I outgrew the AHEC, and with the help of a letter of reference from Steve I got a systems librarian job at the North Carolina State University Libraries. My boss, John Ulmschneider, put me to work on a document delivery project jointly funded by the National Agriculture Library and an ALOT grant. “One of the reasons I hired you”, John said, “was because of your experience with a previous ALOT grant.” Our application, code named “The Scan Plan”, was a direct competitor to the fledgling application called Ariel. Our application culminated in an article called “Digitized Document Transmission Using HyperCard”, ironically available as a scanned image from the ERIC Clearinghouse (or this cached version). That year, during ALA, I remember walking through the exhibits. I met up with John and one of his peers, Bil Stahl (University of North Carolina – Charlotte). As we were talking Charles Bailey (University of Houston) of PACS Review fame joined us. Steve then walked up. Wow! I felt like I was really a part of the in crowd. They didn’t all know each other, but they knew me. Most of the people whose opinions I respected the most at that particular time were all gathered in one place.
By this time the “Web” was starting to get hot. Steve contacted me and asked, “Would you please write a book on the topic of Macintosh-based Web servers?” Less than one year, one portable computer, and one QuickTake camera later I had written Teaching a New Dog Old Tricks: A Macintosh-Based World Wide Web Starter Kit Featuring MacHTTP and Other Tools. This earned me two more trips. The first was to WebEdge, the first Macintosh WWW Developer’s Conference, where I won a hackfest award for my webcam application called “Save 25¢ or ‘Is Eric In’?” The second was back to Apple headquarters for the Ties That Bind conference where I learned about AppleSearch which (eventually) morphed into the search functionality of Mac OS X, sort of. I remember the Apple Computer software engineers approaching the Apple Computer Library staff and asking, “Librarians, you have content, right? May we have some to index?”
To me it was the Ties That Bind conference that optimized the Steve Cisler I knew. He described there his passion for community. For sharing. For making content (and software) freely available. We discussed things like “copywrite” as opposed to copyright. It was during this conference he pushed me into talking with a couple of Apple Computer lawyers and convince them to allow the Tricks book to be freely published. It was during this conference he described how we are all a part of a mosaic. Each of us are a dot. Individually we have our own significance, but put together we can create an even more significant picture. He used an acrylic painting he recently found to literally illustrate the point, all puns intended. Since then I have used the mosaic as a part my open source software in libraries handout. I took the things Steve said to heart. Because of Steve Cisler I have been practicing open access publishing and open source software distribution for longer than the phrases have been coined.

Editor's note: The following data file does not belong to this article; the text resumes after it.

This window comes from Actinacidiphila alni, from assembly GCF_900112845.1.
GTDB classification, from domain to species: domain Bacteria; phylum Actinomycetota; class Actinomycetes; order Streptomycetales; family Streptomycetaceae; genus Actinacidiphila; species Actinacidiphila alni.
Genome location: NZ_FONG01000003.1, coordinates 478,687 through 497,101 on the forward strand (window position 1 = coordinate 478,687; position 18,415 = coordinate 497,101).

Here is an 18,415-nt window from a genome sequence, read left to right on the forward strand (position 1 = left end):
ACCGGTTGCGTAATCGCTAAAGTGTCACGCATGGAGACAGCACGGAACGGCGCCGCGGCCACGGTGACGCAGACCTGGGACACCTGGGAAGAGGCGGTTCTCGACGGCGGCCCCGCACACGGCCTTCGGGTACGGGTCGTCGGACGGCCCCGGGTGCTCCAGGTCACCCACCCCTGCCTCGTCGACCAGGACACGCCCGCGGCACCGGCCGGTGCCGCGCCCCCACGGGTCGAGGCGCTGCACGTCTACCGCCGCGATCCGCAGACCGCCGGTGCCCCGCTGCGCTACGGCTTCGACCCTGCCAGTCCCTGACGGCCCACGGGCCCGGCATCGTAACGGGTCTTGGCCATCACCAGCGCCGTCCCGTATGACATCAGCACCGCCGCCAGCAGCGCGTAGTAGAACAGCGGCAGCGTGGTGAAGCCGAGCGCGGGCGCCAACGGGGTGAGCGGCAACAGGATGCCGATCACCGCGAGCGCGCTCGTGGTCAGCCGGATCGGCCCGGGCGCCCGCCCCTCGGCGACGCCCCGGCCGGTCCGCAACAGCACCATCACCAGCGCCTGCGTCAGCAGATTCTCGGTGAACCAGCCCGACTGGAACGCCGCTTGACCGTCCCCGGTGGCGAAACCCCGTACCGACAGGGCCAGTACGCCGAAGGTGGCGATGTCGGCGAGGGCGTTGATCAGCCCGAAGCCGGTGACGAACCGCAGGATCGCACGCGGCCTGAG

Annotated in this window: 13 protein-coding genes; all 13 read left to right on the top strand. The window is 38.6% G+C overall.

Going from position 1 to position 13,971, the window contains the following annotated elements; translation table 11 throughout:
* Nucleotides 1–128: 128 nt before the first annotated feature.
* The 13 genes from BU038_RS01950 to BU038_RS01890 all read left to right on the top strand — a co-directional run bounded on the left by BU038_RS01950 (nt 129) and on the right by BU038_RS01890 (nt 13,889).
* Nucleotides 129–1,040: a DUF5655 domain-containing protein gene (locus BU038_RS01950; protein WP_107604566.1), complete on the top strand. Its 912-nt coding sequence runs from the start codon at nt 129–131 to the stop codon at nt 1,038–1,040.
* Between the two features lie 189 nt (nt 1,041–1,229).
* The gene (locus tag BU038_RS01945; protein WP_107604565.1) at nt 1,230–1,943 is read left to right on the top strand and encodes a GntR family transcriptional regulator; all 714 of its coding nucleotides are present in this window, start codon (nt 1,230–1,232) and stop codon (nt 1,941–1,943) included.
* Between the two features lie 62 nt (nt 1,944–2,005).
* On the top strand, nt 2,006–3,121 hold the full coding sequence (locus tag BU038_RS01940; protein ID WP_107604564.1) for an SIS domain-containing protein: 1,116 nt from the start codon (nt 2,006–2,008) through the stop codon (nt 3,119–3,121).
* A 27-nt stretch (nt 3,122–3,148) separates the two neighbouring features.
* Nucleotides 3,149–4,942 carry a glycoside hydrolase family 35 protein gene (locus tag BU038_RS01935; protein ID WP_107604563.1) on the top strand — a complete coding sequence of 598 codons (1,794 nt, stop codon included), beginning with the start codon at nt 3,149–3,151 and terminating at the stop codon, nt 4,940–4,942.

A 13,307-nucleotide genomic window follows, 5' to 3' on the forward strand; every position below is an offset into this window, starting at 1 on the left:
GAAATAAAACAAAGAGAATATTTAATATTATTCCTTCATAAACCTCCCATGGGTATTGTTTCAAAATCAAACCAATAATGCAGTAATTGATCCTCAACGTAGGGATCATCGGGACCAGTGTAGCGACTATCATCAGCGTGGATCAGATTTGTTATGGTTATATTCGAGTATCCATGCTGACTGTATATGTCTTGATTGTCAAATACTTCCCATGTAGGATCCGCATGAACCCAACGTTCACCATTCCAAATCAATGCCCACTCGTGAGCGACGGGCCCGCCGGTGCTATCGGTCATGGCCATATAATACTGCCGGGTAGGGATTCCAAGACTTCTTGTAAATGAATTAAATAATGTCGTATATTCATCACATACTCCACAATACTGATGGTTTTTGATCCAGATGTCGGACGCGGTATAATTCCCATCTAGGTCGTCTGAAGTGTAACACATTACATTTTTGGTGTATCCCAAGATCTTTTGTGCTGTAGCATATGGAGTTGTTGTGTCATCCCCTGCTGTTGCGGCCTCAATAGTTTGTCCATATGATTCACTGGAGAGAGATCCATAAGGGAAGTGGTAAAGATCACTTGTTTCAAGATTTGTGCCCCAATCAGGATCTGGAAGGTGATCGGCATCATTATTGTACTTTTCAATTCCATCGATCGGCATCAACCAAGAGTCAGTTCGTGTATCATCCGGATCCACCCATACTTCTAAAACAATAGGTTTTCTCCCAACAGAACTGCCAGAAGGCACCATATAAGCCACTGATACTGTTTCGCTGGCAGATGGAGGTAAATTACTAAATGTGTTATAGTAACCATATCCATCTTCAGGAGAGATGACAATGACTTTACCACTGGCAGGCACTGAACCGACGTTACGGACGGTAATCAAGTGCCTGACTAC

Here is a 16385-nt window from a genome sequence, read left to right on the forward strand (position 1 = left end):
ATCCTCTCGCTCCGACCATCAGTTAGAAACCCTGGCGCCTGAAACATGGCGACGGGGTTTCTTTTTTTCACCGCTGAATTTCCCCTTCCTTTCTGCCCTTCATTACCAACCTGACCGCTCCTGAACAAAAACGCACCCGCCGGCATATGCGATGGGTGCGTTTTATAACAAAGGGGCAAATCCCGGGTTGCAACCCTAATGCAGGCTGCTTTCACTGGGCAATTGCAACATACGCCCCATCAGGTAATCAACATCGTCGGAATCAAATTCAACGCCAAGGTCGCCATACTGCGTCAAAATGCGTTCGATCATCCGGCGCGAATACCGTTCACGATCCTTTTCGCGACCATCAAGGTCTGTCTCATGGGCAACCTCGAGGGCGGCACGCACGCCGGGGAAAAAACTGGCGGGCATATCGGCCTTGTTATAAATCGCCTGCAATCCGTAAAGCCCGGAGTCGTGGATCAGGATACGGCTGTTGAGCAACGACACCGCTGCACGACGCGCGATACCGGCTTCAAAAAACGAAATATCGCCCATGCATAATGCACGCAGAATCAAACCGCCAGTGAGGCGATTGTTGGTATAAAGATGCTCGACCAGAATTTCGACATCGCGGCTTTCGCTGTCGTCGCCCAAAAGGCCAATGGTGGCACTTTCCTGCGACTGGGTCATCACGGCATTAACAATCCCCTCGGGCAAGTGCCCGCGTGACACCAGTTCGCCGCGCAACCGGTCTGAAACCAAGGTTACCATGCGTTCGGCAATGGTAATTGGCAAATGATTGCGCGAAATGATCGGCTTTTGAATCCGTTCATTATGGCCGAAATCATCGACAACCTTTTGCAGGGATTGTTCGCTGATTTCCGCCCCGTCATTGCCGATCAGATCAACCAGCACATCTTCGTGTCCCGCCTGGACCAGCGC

A couple more years past and Apple Computer shut down their library. Steve lost his job, and I sort of lost track of Steve. I believe he did a lot of traveling, and the one time I did see him he was using a Windows computer. He didn’t like it, but he didn’t seem to like Apple either. I tried to thank him quite a number of times for the things he had done for me and my career. He shrugged off my praise and more or less said, “Pass it forward.” He then went “off the ‘Net” and did more traveling. (Maybe I got some of my traveling bug from Steve.) I believe I wrote him a letter or two. A few more years past, and like I mentioned above, I learned he had died. Ironically, the next day I was off to Santa Clara (California) to give a workshop on XML. I believe Steve lived in Santa Clara. I thought of him as I walked around downtown.
Tears are in my eyes and my heart is in my stomach when I say, “Thank you, Steve. You gave me more than I ever gave in return.” Every once in a while younger people than I come to visit and ask questions. I am more than happy to share what I know. “Steve, I am doing my best to pass it forward.”